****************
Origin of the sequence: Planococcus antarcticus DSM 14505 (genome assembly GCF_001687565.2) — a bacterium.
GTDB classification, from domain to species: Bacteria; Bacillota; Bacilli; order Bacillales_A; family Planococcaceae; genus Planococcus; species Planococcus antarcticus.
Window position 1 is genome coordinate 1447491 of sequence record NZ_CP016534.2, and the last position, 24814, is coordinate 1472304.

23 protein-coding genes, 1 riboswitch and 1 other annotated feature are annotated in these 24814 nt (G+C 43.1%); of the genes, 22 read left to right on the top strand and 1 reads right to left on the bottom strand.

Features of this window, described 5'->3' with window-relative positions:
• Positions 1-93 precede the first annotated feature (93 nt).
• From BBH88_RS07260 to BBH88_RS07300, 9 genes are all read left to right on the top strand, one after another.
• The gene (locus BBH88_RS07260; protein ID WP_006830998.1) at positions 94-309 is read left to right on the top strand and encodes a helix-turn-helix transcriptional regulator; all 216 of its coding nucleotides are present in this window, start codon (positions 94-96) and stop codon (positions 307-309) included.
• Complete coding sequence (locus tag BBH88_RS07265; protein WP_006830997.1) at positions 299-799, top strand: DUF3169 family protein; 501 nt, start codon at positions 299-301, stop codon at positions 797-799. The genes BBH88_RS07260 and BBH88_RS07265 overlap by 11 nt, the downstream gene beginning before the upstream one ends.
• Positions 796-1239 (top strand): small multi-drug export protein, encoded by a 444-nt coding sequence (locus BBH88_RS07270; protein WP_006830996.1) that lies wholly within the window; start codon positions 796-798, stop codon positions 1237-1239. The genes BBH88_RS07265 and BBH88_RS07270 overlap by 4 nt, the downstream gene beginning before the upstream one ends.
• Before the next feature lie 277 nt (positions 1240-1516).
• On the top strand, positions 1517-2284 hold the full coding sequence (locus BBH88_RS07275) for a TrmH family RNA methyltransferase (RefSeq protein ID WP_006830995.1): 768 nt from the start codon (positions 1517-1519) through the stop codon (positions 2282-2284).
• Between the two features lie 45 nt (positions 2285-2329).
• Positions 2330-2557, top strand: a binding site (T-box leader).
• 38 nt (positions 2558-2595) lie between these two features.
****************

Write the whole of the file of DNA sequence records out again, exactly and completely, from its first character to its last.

Origin of the sequence: Planococcus antarcticus DSM 14505 (genome assembly GCF_001687565.2) — a bacterium.
GTDB classification, from domain to species: Bacteria; Bacillota; Bacilli; order Bacillales_A; family Planococcaceae; genus Planococcus; species Planococcus antarcticus.
Window position 1 is genome coordinate 1447491 of sequence record NZ_CP016534.2, and the last position, 24814, is coordinate 1472304.

23 protein-coding genes, 1 riboswitch and 1 other annotated feature are annotated in these 24814 nt (G+C 43.1%); of the genes, 22 read left to right on the top strand and 1 reads right to left on the bottom strand.

Features of this window, described 5'->3' with window-relative positions:
• Positions 1-93 precede the first annotated feature (93 nt).
• From BBH88_RS07260 to BBH88_RS07300, 9 genes are all read left to right on the top strand, one after another.
• The gene (locus BBH88_RS07260; protein ID WP_006830998.1) at positions 94-309 is read left to right on the top strand and encodes a helix-turn-helix transcriptional regulator; all 216 of its coding nucleotides are present in this window, start codon (positions 94-96) and stop codon (positions 307-309) included.
• Complete coding sequence (locus tag BBH88_RS07265; protein WP_006830997.1) at positions 299-799, top strand: DUF3169 family protein; 501 nt, start codon at positions 299-301, stop codon at positions 797-799. The genes BBH88_RS07260 and BBH88_RS07265 overlap by 11 nt, the downstream gene beginning before the upstream one ends.
• Positions 796-1239 (top strand): small multi-drug export protein, encoded by a 444-nt coding sequence (locus BBH88_RS07270; protein WP_006830996.1) that lies wholly within the window; start codon positions 796-798, stop codon positions 1237-1239. The genes BBH88_RS07265 and BBH88_RS07270 overlap by 4 nt, the downstream gene beginning before the upstream one ends.
• Before the next feature lie 277 nt (positions 1240-1516).
• On the top strand, positions 1517-2284 hold the full coding sequence (locus BBH88_RS07275) for a TrmH family RNA methyltransferase (RefSeq protein ID WP_006830995.1): 768 nt from the start codon (positions 1517-1519) through the stop codon (positions 2282-2284).
• Between the two features lie 45 nt (positions 2285-2329).
• Positions 2330-2557, top strand: a binding site (T-box leader).
• 38 nt (positions 2558-2595) lie between these two features.